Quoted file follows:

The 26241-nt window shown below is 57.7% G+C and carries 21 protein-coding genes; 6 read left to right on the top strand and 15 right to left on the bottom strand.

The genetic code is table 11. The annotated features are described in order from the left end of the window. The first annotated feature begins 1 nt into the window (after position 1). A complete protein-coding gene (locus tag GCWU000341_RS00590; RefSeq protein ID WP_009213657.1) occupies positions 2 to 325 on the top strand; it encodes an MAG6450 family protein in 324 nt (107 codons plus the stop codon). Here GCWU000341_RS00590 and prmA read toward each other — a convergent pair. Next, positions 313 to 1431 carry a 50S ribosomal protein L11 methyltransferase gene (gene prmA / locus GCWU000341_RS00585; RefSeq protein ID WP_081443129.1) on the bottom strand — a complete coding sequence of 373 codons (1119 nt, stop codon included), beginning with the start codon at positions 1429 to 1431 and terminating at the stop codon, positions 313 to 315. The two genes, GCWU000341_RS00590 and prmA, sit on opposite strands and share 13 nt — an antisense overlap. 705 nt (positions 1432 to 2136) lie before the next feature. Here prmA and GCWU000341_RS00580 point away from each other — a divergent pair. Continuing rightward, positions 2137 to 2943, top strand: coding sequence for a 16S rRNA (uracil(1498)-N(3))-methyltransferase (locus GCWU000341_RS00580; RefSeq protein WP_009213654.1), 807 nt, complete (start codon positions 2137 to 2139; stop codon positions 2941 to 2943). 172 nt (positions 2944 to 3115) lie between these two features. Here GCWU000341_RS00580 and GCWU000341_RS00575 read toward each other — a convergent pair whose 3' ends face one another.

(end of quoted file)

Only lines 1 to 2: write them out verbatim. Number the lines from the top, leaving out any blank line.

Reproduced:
The 26241-nt window shown below is 57.7% G+C and carries 21 protein-coding genes; 6 read left to right on the top strand and 15 right to left on the bottom strand.

The genetic code is table 11. The annotated features are described in order from the left end of the window. The first annotated feature begins 1 nt into the window (after position 1). A complete protein-coding gene (locus tag GCWU000341_RS00590; RefSeq protein ID WP_009213657.1) occupies positions 2 to 325 on the top strand; it encodes an MAG6450 family protein in 324 nt (107 codons plus the stop codon). Here GCWU000341_RS00590 and prmA read toward each other — a convergent pair. Next, positions 313 to 1431 carry a 50S ribosomal protein L11 methyltransferase gene (gene prmA / locus GCWU000341_RS00585; RefSeq protein ID WP_081443129.1) on the bottom strand — a complete coding sequence of 373 codons (1119 nt, stop codon included), beginning with the start codon at positions 1429 to 1431 and terminating at the stop codon, positions 313 to 315. The two genes, GCWU000341_RS00590 and prmA, sit on opposite strands and share 13 nt — an antisense overlap. 705 nt (positions 1432 to 2136) lie before the next feature. Here prmA and GCWU000341_RS00580 point away from each other — a divergent pair. Continuing rightward, positions 2137 to 2943, top strand: coding sequence for a 16S rRNA (uracil(1498)-N(3))-methyltransferase (locus GCWU000341_RS00580; RefSeq protein WP_009213654.1), 807 nt, complete (start codon positions 2137 to 2139; stop codon positions 2941 to 2943). 172 nt (positions 2944 to 3115) lie between these two features. Here GCWU000341_RS00580 and GCWU000341_RS00575 read toward each other — a convergent pair whose 3' ends face one another.